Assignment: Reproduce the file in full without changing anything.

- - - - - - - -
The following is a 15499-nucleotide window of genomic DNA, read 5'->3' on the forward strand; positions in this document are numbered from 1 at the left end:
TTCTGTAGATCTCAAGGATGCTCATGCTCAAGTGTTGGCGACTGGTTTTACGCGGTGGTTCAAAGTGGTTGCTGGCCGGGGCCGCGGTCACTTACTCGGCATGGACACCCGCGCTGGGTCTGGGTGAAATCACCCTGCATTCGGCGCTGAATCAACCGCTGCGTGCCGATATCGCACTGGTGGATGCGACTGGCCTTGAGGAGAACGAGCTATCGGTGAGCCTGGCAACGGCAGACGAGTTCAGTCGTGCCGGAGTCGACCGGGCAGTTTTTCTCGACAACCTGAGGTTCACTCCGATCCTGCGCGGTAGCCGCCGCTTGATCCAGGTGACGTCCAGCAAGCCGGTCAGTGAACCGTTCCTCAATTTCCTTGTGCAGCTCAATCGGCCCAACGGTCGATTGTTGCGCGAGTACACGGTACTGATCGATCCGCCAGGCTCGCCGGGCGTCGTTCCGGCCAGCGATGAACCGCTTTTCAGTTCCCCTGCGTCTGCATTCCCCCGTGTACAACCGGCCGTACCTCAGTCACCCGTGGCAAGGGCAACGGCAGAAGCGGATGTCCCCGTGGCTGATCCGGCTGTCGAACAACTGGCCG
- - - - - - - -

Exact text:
The following is a 15499-nucleotide window of genomic DNA, read 5'->3' on the forward strand; positions in this document are numbered from 1 at the left end:
TTCTGTAGATCTCAAGGATGCTCATGCTCAAGTGTTGGCGACTGGTTTTACGCGGTGGTTCAAAGTGGTTGCTGGCCGGGGCCGCGGTCACTTACTCGGCATGGACACCCGCGCTGGGTCTGGGTGAAATCACCCTGCATTCGGCGCTGAATCAACCGCTGCGTGCCGATATCGCACTGGTGGATGCGACTGGCCTTGAGGAGAACGAGCTATCGGTGAGCCTGGCAACGGCAGACGAGTTCAGTCGTGCCGGAGTCGACCGGGCAGTTTTTCTCGACAACCTGAGGTTCACTCCGATCCTGCGCGGTAGCCGCCGCTTGATCCAGGTGACGTCCAGCAAGCCGGTCAGTGAACCGTTCCTCAATTTCCTTGTGCAGCTCAATCGGCCCAACGGTCGATTGTTGCGCGAGTACACGGTACTGATCGATCCGCCAGGCTCGCCGGGCGTCGTTCCGGCCAGCGATGAACCGCTTTTCAGTTCCCCTGCGTCTGCATTCCCCCGTGTACAACCGGCCGTACCTCAGTCACCCGTGGCAAGGGCAACGGCAGAAGCGGATGTCCCCGTGGCTGATCCGGCTGTCGAACAACTGGCCG